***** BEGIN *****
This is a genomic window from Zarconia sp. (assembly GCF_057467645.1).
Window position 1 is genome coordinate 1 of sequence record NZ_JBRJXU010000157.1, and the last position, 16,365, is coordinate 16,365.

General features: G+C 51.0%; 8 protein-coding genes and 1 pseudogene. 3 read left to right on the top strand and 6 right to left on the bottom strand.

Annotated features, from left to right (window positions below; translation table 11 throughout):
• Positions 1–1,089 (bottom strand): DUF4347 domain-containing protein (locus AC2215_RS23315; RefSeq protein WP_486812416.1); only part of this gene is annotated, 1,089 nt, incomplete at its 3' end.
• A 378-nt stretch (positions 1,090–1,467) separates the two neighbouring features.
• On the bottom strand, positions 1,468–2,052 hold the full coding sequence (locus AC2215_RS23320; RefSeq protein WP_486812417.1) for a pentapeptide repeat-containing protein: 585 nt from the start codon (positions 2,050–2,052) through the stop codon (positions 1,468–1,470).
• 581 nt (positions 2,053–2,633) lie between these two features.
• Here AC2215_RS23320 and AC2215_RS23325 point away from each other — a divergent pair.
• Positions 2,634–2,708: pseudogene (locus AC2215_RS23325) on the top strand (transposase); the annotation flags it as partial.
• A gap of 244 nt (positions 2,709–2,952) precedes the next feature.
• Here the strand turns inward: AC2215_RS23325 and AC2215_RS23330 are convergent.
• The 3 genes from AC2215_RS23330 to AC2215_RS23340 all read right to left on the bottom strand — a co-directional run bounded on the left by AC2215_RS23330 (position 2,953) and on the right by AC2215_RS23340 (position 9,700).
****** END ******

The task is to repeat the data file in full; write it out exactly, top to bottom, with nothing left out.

This is a genomic window from Zarconia sp. (assembly GCF_057467645.1).
Window position 1 is genome coordinate 1 of sequence record NZ_JBRJXU010000157.1, and the last position, 16,365, is coordinate 16,365.

General features: G+C 51.0%; 8 protein-coding genes and 1 pseudogene. 3 read left to right on the top strand and 6 right to left on the bottom strand.

Annotated features, from left to right (window positions below; translation table 11 throughout):
• Positions 1–1,089 (bottom strand): DUF4347 domain-containing protein (locus AC2215_RS23315; RefSeq protein WP_486812416.1); only part of this gene is annotated, 1,089 nt, incomplete at its 3' end.
• A 378-nt stretch (positions 1,090–1,467) separates the two neighbouring features.
• On the bottom strand, positions 1,468–2,052 hold the full coding sequence (locus AC2215_RS23320; RefSeq protein WP_486812417.1) for a pentapeptide repeat-containing protein: 585 nt from the start codon (positions 2,050–2,052) through the stop codon (positions 1,468–1,470).
• 581 nt (positions 2,053–2,633) lie between these two features.
• Here AC2215_RS23320 and AC2215_RS23325 point away from each other — a divergent pair.
• Positions 2,634–2,708: pseudogene (locus AC2215_RS23325) on the top strand (transposase); the annotation flags it as partial.
• A gap of 244 nt (positions 2,709–2,952) precedes the next feature.
• Here the strand turns inward: AC2215_RS23325 and AC2215_RS23330 are convergent.
• The 3 genes from AC2215_RS23330 to AC2215_RS23340 all read right to left on the bottom strand — a co-directional run bounded on the left by AC2215_RS23330 (position 2,953) and on the right by AC2215_RS23340 (position 9,700).